There can be few people who have not seen the devastation Hurricane Irma has wreaked across the Caribbean. As reported by the Telegraph, Hurricane Irma has reduced the island of Barbuda “to rubble,” and is now battering Cuba before swinging north towards Florida. The Category 5 storm is one of the most powerful Atlantic hurricanes on record, and it has reportedly left Barbuda virtually uninhabitable. With Hurricane Jose following in Irma’s path, all the residents of Barbuda have been evacuated to Antigua. The government of Antigua and Barbuda is making an appeal for international assistance to rebuild the smaller of the two islands.
According to The Guardian, Hurricane Irma dropped to a Category 4 hurricane, but the abnormally warm Caribbean waters have allowed the storm to regather intensity, and it is once again a Category 5 storm. As the huge storm moves towards Florida, millions of people in the Sunshine State are following the advice of President Trump and evacuating to areas outside the storms deadly path.
Worryingly, Hurricane Jose is approaching Category 5 as it approaches Barbuda, something that is sure to cause further devastation when it hits the already severely damaged island. Southern Florida is already experiencing storm force winds even though the center of the storm is still 250 miles southeast of Miami.
No one who has seen the damage inflicted by Hurricane Irma could remain unmoved by the apocalyptic scenes it has left in its wake. At least 23 people have died on the islands of St. Martin, St. Barts, the U.S. Virgin Islands, Puerto Rico, St. Maarten and Anguilla. Four deaths have been reported on the British Virgin Islands and a surfer died on Barbados. Naturally, people are anxious to assist those affected by the storm, but the major agencies are appealing for people to avoid self-deploying to the region as this could hamper rescue teams on the ground.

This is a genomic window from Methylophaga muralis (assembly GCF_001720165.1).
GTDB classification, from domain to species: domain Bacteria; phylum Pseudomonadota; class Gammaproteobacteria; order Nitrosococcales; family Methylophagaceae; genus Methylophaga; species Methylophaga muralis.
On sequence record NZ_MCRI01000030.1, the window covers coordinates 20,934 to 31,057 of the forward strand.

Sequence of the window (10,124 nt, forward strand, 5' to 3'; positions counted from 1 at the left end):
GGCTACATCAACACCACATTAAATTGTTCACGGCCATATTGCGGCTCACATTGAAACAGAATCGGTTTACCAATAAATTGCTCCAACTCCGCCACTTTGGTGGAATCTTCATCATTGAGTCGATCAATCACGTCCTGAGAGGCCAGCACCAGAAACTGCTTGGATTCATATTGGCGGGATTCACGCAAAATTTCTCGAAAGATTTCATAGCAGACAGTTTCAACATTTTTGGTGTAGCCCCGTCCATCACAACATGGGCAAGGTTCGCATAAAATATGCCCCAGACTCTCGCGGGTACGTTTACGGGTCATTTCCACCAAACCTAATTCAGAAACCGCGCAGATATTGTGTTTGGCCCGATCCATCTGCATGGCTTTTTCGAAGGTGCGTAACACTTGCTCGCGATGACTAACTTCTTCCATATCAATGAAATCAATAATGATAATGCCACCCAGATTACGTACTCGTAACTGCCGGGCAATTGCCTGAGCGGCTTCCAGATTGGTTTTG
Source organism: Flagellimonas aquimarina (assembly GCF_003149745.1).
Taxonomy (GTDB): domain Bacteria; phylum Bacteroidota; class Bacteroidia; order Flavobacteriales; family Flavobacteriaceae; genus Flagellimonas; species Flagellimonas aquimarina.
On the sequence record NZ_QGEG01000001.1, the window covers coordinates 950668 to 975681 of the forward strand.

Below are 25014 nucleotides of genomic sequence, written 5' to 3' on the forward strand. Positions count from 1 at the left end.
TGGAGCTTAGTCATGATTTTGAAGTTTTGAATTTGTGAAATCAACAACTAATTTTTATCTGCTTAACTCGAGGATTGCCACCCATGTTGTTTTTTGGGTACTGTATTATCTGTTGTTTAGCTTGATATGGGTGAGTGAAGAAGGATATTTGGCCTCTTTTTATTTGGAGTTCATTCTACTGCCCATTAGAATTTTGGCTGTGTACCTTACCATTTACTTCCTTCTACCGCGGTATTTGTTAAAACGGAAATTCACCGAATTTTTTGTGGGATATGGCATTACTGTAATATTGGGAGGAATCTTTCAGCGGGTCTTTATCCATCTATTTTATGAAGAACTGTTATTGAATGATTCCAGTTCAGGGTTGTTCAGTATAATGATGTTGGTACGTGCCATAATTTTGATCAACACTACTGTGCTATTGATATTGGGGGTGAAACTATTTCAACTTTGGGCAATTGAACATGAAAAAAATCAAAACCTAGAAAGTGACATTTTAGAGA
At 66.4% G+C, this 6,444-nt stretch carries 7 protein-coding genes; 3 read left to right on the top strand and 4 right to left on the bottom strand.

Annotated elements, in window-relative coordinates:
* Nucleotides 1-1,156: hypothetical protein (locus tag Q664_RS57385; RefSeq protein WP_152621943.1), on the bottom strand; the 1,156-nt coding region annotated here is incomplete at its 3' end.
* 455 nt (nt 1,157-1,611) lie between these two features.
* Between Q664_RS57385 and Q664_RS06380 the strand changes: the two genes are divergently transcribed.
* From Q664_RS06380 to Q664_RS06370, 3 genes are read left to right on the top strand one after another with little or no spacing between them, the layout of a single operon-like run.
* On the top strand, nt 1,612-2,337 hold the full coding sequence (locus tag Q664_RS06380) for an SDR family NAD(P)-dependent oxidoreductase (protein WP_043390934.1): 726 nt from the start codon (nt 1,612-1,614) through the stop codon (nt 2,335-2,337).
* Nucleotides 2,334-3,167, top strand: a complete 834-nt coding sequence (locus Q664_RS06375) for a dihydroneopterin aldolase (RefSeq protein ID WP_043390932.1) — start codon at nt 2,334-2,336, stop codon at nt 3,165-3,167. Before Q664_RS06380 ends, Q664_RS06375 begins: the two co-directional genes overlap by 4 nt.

What Can You Do To Help Those Affected By Hurricanes Irma And Jose?
The American Red Cross has emphasized that the best way to help at present is by making a financial donation because funds will be needed to support their hurricane relief efforts for months, if not for years after the storms abate. The American Red Cross has put out a call for volunteers to assist in Puerto Rico, Florida, Georgia, North Carolina, and South Carolina. Meanwhile the Antigua and Barbuda Red Cross are appealing for both financial donations and volunteers to assist with the cleanup and restoration efforts on Barbuda.
Virginia-based National Voluntary Organizations Active in Disaster [VOAD] is asking for volunteers to assist in Florida, Puerto Rico, and the U.S. Virgin Islands. VOAD emphasize the need for volunteers to be patient until public officials and disaster relief organizations have assessed the situation on the ground in the affected areas. You can register to help but are urged to wait to be contacted after specific needs are identified.
UNICEF and Oxfam are both appealing for financial donations to enable them to fund their relief efforts right across the region affected by Hurricanes Irma and Jose. The reality is that Hurricane Irma has the potential to cause untold damage when it makes landfall on the continental United States. Those affected will need assistance for months and potentially for years as they seek to recover from an unprecedented disaster.
Federal funds will, of course, be released to help areas in the U.S. to recover, but needs are likely to be much wider than that. For now, the best thing most of us can do is to make a donation to one of the aid organizations who will render assistance in the areas devastated by Irma and Jose.
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